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Fall Health Tips for Your Dog.

 

Fall Health Tips for Your Dog.

While it may not seem like it, fall is just around the corner.  The kids are back in school, and you may be working more as summer hours come to an end.  With all of that activity ramping up, make sure your dog is ready for the season as well.  Here are key health and safety tips to help you take the best care of your pup throughout the fall.

 

Temperature.
Fall is a tough time for pet care because the temperature is so variable. Depending on where you live, you may need to worry about anything from heatstroke to frostbite.

 

In some regions, the temperature drops quickly once fall hits. Put a blanket on the porch for your dog if he or she spends a lot of time playing in the yard, and don’t leave your dog out for extended periods of time in the late evenings and early mornings. Most breeds are well-equipped to withstand cooler temperatures, but others – like Chihuahuas, Greyhounds and Salukis – are not. Help you dog transition slowly from the heat of summer… at least until his or her winter coat comes in.

 

In particular, make sure your dog always has enough water. Just because you may be in a climate where the weather’s gotten cooler doesn't mean that your pet doesn't still need a lot to drink.

 

Exercise.
Dogs tend to be very active in the summer thanks to long walks and frequent trips to the park, and it’s just as important to maintain an exercise routine during the fall months. Taking your dog along with you on hikes and jogs and playing frisbee are some ways to help maintain your dog’s cardiovascular and muscle health.

 

Nutrition.
Take your dog’s activity level into account when reassessing his or her diet for the season.  Does he or she need more calories to account for expending more energy? Do you need to rotate proteins to ensure your dog’s getting the nutrients he or she needs? Seek answers to canine nutrition questions by talking to your veterinarian.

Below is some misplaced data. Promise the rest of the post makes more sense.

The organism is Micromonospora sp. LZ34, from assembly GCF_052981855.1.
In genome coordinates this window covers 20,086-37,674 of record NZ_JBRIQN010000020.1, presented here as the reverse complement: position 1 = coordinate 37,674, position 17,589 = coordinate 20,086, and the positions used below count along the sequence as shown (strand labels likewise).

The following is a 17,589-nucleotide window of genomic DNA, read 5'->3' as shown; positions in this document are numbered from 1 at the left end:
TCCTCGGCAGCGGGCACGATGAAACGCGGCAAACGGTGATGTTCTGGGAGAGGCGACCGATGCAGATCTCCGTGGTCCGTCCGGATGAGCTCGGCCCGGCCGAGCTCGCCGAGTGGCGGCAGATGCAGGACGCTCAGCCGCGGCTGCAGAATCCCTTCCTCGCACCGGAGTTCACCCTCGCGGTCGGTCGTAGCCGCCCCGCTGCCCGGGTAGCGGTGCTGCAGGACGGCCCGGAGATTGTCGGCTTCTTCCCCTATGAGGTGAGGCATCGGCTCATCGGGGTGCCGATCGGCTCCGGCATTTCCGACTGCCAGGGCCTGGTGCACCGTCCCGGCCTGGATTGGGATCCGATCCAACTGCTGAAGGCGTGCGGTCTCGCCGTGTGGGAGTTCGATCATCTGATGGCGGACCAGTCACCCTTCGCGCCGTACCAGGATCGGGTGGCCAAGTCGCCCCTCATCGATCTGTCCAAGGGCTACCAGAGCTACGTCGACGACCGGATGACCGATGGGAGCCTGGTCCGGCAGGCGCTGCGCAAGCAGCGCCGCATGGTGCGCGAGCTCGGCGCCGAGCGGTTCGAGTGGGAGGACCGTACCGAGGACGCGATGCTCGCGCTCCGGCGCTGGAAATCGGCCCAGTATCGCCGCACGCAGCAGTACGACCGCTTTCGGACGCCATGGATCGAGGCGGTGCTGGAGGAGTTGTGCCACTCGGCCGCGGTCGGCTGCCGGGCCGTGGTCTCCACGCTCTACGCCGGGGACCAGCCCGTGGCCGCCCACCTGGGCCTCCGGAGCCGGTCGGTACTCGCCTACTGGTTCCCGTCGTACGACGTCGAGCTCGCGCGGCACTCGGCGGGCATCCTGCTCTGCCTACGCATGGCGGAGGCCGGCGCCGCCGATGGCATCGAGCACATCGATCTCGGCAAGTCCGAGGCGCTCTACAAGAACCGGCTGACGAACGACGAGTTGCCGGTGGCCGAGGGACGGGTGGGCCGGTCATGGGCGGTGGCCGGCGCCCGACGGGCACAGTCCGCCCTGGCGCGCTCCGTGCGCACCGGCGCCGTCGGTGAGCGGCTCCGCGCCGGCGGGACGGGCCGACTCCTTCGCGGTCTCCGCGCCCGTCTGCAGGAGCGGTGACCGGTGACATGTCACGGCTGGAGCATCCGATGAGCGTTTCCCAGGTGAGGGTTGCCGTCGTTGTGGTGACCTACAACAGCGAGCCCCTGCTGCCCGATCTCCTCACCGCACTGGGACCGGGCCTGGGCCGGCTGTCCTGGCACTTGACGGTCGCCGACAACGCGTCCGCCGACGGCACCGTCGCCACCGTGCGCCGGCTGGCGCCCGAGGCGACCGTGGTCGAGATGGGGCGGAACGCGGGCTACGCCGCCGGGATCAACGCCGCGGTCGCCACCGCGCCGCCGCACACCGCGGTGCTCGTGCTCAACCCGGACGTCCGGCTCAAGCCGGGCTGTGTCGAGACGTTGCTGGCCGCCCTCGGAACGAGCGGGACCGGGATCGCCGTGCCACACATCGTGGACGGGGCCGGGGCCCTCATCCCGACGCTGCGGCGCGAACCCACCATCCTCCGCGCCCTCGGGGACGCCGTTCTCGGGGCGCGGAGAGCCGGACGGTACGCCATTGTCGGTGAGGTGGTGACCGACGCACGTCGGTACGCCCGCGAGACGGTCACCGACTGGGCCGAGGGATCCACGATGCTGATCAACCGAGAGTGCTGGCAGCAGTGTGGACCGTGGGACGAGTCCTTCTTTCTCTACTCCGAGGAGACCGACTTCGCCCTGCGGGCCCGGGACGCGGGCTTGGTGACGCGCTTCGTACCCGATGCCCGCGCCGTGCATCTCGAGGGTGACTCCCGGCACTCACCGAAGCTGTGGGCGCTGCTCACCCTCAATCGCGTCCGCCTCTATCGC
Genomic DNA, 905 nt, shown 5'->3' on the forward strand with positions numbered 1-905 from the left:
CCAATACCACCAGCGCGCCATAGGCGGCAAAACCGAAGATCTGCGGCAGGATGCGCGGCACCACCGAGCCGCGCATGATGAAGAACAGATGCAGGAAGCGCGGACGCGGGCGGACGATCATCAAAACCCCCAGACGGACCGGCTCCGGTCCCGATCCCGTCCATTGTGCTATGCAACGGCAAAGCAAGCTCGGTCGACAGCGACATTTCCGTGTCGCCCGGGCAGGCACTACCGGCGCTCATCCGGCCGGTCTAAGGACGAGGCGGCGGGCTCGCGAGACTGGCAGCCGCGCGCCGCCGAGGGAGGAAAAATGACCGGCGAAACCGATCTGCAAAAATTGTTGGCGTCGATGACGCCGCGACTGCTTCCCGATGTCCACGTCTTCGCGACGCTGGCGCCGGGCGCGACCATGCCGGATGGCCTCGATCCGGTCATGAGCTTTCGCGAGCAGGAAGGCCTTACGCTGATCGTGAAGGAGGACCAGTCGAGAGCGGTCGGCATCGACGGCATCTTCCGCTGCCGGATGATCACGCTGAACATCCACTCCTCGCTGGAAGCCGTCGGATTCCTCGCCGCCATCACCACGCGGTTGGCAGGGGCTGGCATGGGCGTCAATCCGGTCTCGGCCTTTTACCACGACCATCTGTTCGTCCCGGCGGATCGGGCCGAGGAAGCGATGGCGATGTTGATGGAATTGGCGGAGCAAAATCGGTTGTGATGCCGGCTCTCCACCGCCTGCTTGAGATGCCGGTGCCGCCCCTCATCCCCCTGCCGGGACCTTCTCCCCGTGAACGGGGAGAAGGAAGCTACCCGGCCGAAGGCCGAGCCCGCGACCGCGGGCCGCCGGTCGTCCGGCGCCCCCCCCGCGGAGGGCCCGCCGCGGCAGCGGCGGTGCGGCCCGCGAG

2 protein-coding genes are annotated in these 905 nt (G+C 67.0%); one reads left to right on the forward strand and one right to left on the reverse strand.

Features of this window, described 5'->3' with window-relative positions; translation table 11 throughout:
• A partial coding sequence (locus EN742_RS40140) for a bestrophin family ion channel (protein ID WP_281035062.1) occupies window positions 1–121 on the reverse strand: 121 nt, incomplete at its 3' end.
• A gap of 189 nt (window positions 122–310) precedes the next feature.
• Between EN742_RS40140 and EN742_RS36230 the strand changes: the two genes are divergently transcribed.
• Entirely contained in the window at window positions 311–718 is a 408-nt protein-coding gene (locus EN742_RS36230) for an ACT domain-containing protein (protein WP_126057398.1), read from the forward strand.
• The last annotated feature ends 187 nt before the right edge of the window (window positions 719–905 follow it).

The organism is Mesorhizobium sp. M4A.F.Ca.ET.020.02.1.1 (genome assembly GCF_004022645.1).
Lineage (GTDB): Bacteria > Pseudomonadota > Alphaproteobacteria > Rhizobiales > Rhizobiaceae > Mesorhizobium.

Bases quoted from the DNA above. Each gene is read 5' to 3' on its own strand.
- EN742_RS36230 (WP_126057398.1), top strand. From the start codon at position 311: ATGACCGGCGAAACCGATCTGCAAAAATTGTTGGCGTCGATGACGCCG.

Dog-proof your environment.
Do a daily sweep of your yard to ensure it’s safe for your canine companion. Clean up rotten fruit that’s fallen off trees, as the seeds, stems and leaves aren’t good for animals to eat. Break off any bare sticks that your pet can get caught on while playing – as they shed their leaves, they also pose more of a danger to your pet’s eyes. If you’ve already put anti-freeze in your car to prepare for the first frost, be sure that no spills have pooled anywhere that your dog can access.

 

Be careful around mushrooms.
In the fall, mushrooms start popping up on forest floors and around your yard. While most of these fungi are safe to eat, others are highly toxic to your pet, and it’s best not to take the risk. Prevent your dog from ingesting them by supervising independent play and keeping him close during off-leash walks and hikes. If you suspect he’s eaten one, contact your veterinarian or the ASPCA Animal Poison Control Center at (888) 426-4435 immediately.

 

Check for ticks.
The end of summer doesn’t necessarily mean the end of tick season. In fact, many species of ticks can survive well into winter. Use caution when playing in fallen leaves, as ticks thrive in damp environments. Continue using natural bug repellents, and always check your dog thoroughly after returning from the outdoors.

 

Avoid allergens.
Fall allergens like ragweed and mold can cause your pet to itch, sneeze and cough all season long. The first step is avoidance – but this isn’t always possible, especially if you don’t know exactly what’s causing your dog’s allergic reactions. If you suspect he has seasonal allergies, talk to your veterinarian about getting him tested to determine the best natural treatment plan.

 

Watch out for wildlife.
During the fall months, wild animals – like skunks, bears, and snakes – are out and about, busily preparing for winter hibernation. If you and your dog find yourself in the woods, keep a close eye out for these creatures, and mind your distance. If you live in an area that’s home to venomous snakes, consider keeping your dog on-leash until the snow falls.

 

Keep this healthy and safety list in the back of your mind, but don’t let it stop you from enjoying the beautiful fall season!

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